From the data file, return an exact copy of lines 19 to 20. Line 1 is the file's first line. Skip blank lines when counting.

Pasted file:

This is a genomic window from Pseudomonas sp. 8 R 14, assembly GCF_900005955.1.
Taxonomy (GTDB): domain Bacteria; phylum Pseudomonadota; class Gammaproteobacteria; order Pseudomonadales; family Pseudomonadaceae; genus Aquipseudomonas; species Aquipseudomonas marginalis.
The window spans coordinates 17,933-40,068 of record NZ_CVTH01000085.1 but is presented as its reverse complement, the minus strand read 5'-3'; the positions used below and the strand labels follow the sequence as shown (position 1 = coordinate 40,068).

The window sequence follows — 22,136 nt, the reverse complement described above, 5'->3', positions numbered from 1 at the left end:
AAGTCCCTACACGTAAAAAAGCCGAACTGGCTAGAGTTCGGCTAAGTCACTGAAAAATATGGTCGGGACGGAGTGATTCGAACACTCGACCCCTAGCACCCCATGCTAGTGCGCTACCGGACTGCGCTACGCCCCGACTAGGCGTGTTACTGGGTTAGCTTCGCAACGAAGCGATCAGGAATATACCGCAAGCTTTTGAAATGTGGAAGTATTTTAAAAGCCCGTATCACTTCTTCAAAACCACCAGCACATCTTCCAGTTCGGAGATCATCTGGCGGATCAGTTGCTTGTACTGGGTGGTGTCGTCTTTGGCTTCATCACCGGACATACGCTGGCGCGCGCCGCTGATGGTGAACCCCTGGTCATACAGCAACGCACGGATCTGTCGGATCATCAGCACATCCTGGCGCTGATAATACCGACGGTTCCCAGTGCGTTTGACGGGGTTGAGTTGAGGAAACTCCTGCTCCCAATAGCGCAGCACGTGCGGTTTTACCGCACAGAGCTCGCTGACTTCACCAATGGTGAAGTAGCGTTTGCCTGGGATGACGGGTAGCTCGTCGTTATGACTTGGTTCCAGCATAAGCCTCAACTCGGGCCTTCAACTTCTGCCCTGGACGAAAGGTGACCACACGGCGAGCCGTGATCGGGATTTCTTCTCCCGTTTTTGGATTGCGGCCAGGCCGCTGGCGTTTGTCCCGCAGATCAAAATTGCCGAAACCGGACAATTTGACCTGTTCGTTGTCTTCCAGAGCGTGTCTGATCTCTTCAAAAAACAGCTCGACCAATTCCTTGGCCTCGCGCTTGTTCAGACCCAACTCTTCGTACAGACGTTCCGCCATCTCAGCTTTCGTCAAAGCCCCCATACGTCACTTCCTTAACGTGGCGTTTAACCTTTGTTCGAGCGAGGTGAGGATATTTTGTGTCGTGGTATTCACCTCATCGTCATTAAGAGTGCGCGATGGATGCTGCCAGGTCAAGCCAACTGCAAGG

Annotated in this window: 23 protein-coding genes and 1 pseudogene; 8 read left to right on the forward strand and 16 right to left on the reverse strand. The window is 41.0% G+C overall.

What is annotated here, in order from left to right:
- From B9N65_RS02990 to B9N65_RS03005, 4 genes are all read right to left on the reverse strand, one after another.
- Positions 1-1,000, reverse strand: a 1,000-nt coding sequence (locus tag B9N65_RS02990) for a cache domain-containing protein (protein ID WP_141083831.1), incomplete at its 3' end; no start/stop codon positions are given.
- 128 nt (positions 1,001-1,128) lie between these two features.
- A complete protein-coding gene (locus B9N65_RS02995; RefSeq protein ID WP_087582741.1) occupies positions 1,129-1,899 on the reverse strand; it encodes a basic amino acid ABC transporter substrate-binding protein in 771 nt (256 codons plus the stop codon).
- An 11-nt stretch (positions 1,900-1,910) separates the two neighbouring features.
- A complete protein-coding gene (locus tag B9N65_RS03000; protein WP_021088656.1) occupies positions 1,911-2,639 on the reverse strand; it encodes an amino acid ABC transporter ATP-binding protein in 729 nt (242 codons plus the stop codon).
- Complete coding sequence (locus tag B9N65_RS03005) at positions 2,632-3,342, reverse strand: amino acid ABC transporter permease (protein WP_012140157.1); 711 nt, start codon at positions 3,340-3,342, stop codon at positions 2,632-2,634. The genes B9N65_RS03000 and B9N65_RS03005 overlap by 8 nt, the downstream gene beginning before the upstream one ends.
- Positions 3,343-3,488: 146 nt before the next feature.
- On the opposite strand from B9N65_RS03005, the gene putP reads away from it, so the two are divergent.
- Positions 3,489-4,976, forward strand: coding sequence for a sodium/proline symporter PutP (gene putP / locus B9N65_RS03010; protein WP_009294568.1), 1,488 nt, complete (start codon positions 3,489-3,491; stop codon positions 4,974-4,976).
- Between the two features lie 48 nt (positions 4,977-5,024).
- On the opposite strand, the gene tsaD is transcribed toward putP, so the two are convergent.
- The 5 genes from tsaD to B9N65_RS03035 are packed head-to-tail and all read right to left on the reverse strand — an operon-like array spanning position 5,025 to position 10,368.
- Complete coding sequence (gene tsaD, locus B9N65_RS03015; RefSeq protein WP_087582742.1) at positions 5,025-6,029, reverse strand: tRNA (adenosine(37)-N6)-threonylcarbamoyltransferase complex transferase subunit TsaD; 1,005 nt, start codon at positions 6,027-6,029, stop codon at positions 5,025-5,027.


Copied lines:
- On the opposite strand, the gene tsaD is transcribed toward putP, so the two are convergent.
- The 5 genes from tsaD to B9N65_RS03035 are packed head-to-tail and all read right to left on the reverse strand — an operon-like array spanning position 5,025 to position 10,368.